US Secretary Of State Antony Blinken Defends Afghan Withdrawal And Blames Trump Administration Taliban Agreement
At a contentious congressional hearing, US Secretary of State Antony Blinken pushed back against criticism of the troop withdrawal from Afghanistan, as at least one Republican called for his resignation.
Mr. Blinken supported President Joe Biden’s choice to withdraw and pushed back on claims that the State Department should have done more to assist Americans and at-risk Afghans in being evacuated, blaming the previous administration for not having a plan.
He consistently stated that the withdrawal agreement with the Taliban was reached by Republican former President Donald Trump and that President Joe Biden’s administration did not consider renegotiating because the group threatened to resume killing Americans.
Mr. Blinken said, “There’s no evidence that staying longer would have made the Afghan security forces or the Afghan government any more resilient or self-sustaining.”
“We inherited a deadline. We did not inherit a plan,” Mr. Blinken said, referring to the Trump administration’s agreement to remove all US forces from Afghanistan by May 1.
Since the Taliban seized control of the country last month after a quick advance, members of Congress, both Mr. Biden’s fellow Democrats as well as opposition Republicans, have scheduled hearings.
Mr. Blinken testified before the House of Representatives Foreign Affairs Committee on Monday and was scheduled to testify before the Senate Foreign Relations Committee on Tuesday, the first Biden administration official to testify in front of politicians since the Islamist militant group’s takeover.
Given the amount of finger-pointing over how the two-decade-long US presence in the country ended, fireworks were predicted. Republicans were outspoken in harsh criticism.
Representative Michael McCaul, the panel’s top Republican said, “The American people don’t like to lose, especially not to the terrorists. But this is exactly what has happened.”
Mr. McCaul questioned why assets such as the Bagram Air Base were not maintained and why the administration had not secured agreements with neighboring countries on surveillance and counterterrorism.
Mr. McCaul said, “This is a national security threat as China moves in. For all I know they make take over Bagram.”
Mr. Blinken said the United States was actively working to identify the threats.
Members of Congress questioned Biden about the US-backed Afghan government’s quick collapse and the administration’s rush to evacuate 124,000 people, including Americans and at-risk Afghans.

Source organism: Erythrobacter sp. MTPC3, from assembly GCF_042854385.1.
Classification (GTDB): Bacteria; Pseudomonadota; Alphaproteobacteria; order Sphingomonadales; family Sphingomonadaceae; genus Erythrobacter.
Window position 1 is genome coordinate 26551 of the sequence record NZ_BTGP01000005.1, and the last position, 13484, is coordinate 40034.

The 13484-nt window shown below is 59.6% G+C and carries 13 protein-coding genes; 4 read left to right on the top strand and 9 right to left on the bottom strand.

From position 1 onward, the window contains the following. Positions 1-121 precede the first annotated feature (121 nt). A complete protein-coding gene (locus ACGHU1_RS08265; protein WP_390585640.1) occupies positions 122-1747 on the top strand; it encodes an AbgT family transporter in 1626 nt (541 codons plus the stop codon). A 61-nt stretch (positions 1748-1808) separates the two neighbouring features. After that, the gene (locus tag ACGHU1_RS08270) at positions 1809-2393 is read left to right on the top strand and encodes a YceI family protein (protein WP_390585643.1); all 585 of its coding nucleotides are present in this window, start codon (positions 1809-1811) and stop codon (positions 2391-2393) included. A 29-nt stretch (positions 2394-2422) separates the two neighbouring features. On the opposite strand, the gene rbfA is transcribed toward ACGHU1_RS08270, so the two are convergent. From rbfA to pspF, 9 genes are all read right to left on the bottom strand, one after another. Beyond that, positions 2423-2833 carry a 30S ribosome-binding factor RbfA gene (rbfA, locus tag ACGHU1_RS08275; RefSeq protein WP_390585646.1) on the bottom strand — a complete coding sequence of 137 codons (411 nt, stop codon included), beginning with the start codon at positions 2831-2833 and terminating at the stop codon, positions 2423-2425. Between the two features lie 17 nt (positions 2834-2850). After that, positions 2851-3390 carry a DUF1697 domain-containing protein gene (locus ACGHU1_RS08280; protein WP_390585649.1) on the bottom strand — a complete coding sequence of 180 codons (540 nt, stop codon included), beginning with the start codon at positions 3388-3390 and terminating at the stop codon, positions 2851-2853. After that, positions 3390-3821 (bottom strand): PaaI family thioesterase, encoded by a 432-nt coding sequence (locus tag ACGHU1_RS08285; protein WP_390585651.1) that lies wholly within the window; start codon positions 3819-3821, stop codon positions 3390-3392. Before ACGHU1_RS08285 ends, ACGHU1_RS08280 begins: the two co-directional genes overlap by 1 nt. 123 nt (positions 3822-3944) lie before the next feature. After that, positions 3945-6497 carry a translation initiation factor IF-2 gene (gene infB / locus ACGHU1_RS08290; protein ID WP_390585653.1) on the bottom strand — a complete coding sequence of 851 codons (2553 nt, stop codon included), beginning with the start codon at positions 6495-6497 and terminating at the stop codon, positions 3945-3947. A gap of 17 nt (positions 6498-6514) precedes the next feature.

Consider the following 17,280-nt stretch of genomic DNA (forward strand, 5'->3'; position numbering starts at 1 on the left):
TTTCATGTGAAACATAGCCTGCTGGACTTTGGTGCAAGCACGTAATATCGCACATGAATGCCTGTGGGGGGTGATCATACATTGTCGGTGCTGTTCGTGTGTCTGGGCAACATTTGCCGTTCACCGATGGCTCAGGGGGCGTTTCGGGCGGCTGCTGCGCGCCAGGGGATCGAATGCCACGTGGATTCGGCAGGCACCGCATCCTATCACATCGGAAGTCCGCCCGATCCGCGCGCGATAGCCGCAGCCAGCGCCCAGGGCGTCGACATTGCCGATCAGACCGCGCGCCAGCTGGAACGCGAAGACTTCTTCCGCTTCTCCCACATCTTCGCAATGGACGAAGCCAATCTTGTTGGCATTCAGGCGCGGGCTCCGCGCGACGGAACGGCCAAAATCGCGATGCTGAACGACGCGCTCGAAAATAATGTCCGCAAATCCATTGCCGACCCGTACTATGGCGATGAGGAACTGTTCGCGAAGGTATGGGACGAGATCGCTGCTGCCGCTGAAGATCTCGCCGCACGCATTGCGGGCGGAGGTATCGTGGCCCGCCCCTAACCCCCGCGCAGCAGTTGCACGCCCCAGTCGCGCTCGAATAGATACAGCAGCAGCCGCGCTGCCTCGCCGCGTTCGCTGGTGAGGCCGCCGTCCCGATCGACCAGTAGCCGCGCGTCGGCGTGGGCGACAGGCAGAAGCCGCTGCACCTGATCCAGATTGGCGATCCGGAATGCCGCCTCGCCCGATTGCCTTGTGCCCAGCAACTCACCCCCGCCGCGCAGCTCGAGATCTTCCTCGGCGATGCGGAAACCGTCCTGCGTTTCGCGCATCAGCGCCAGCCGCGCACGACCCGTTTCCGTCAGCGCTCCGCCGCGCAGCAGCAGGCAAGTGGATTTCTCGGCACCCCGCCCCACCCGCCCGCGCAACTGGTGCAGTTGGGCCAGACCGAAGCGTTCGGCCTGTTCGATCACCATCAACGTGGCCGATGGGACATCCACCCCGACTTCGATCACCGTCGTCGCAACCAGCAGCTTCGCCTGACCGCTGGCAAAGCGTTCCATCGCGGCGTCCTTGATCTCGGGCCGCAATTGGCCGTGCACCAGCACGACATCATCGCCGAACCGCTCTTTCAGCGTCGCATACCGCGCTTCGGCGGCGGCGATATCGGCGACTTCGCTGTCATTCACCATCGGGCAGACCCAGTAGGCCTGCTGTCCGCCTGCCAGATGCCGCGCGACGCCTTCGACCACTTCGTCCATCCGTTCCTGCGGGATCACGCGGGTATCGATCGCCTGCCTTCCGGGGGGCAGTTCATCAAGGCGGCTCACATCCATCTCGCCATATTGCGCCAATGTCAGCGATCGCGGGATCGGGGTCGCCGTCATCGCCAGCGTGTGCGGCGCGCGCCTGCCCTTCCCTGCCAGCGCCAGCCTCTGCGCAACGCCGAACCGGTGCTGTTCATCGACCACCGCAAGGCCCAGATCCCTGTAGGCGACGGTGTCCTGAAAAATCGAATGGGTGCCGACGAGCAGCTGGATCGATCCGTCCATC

Democrats expressed concern about Americans and at-risk Afghans who want to leave Afghanistan, but defended the departure as inevitable, if painful, after two decades.
Representative Gregory Meeks, the committee’s chairman said, “I would welcome hearing what exactly a smooth withdrawal from a messy chaotic 20-year war looks like.”
Mr. Blinken praised the diplomatic, military, and intelligence officers for their heroic work in the evacuation.
He stated that the US would continue to assist Afghanistan with humanitarian aid, but through non-governmental organizations and UN agencies rather than the Taliban.
Afghanistan is on the verge of running out of food due to a severe drought and political disturbance.
“We need to do everything we can to make sure the people of Afghanistan don’t suffer any more than is already the case,” said Mr. Blinken.
He said he will choose a senior State Department official to focus only on the campaign to support Afghan women, girls, and minorities.
He claimed that about 100 Americans were still in Afghanistan at the end of last week and wanted to depart.
Republicans interrogated Mr. Blinken about what happened at Kabul’s airport during the evacuation ahead of the administration’s August 31 deadline to leave.
Thirteen US troops and dozens of Afghans were killed in a suicide bombing amid the chaos.
As per ABC News, democrats had requested that the hearing include not just Mr. Biden’s seven months as President before the Taliban conquered Kabul, but all 20 years of US participation in the country under presidents from both parties.
After the September 11, 2001 attacks, which were masterminded by Al Qaeda leaders based in Afghanistan, a US-led invasion toppled the Taliban in 2001.